Shamita Shetty undergoes surgery for endometriosis; all about the condition and how it can be treated | Health - Hindustan Times
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Shamita Shetty undergoes surgery for endometriosis; all about the condition and how it can be treated

By, New Delhi
May 14, 2024 05:42 PM IST

Shamita Shetty urged her fans to learn more about endometriosis as she undergoes surgery for it. All you want to know about the condition.

Shamita Shetty, actor and Bigg Boss 15 contestant underwent a surgery for endometriosis recently and posted a video from hospital bed for her followers on social media. The actor advises women to google the disease and be aware of 'the painful condition' as almost 40% of the women suffer from it yet most of them know little about it. "Did you know that almost 40% of women suffer from Endometriosis and most of us are unaware of this disease!!! I want to thank both my doctors, my gynaecologist Dr Neeta Warty and my GP Dr Sunita Banerjee for not stopping till they found out the root cause of my pain. Now that I’ve had this disease surgically removed, I’m looking forward to good health and more physically pain-free days," wrote Shamita. (Also read: Is it PCOS or endometriosis? Know difference in symptoms)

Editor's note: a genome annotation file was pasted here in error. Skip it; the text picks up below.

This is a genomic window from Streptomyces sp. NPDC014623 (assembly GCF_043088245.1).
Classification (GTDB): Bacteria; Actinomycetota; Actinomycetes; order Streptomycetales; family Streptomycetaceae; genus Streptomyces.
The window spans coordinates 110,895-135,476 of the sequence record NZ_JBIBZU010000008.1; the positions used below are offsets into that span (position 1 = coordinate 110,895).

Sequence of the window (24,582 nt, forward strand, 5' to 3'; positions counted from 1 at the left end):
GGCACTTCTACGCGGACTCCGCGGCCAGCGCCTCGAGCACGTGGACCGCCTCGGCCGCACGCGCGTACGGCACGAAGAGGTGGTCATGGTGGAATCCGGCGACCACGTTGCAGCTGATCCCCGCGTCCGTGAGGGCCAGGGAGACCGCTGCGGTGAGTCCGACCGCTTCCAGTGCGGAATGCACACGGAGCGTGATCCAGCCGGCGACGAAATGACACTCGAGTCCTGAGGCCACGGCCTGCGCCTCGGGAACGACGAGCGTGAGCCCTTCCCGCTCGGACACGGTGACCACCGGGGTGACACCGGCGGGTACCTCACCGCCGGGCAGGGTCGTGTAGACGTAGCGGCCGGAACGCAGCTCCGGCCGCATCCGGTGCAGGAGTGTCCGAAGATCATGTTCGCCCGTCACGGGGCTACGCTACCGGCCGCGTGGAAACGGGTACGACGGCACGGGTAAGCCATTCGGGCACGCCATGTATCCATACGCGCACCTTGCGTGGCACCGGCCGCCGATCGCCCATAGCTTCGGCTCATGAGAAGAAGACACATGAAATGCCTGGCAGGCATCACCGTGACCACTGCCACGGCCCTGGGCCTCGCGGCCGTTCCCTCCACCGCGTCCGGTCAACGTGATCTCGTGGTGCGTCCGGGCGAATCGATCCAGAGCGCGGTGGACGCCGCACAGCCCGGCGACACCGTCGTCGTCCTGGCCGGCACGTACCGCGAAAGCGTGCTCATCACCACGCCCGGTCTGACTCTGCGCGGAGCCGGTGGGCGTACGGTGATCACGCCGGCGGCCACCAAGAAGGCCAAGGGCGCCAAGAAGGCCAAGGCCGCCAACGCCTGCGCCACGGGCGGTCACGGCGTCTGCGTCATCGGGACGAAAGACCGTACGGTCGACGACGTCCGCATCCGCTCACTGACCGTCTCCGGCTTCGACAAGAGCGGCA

Endometriosis is a condition where tissue similar to the lining inside the uterus (called the endometrium) starts to grow outside the uterus.(Instagram/Shamita Shetty, Freepik)
Endometriosis is a condition where tissue similar to the lining inside the uterus (called the endometrium) starts to grow outside the uterus.(Instagram/Shamita Shetty, Freepik)

What is endometriosis

"Endometriosis is a condition where tissue similar to the lining inside the uterus (called the endometrium) starts to grow outside the uterus. This tissue can be found on the ovaries, fallopian tubes, outer surface of the uterus, or other organs in the pelvic cavity. During the menstrual cycle, this tissue behaves like normal endometrial tissue—it thickens, breaks down, and bleeds. However, because it's outside the uterus, the blood cannot exit the body like menstrual blood, leading to inflammation, pain, and the formation of scar tissue (adhesions)," says Dr. Pooja C Thukral, Associate Director, Department of Obstetrics and Gynecology, Cloudnine Group of Hospitals, Faridabad.

"Endometriosis takes a toll on the reproductive health of a woman. It happens when the tissue similar to the lining of the uterus grows outside of the womb, inviting symptoms such as inflammation, pain, and infertility in some cases. When it comes to the symptoms of endometriosis, one may experience excessive bleeding during menstruation, painful bowel movements or urination, painful sex, and menses. One needs to seek timely intervention when it comes to managing this condition," says Dr Padma Srivastava, Consultant Obstetrician & Gynaecologist, Motherhood Hospitals, Lullanagar, Pune.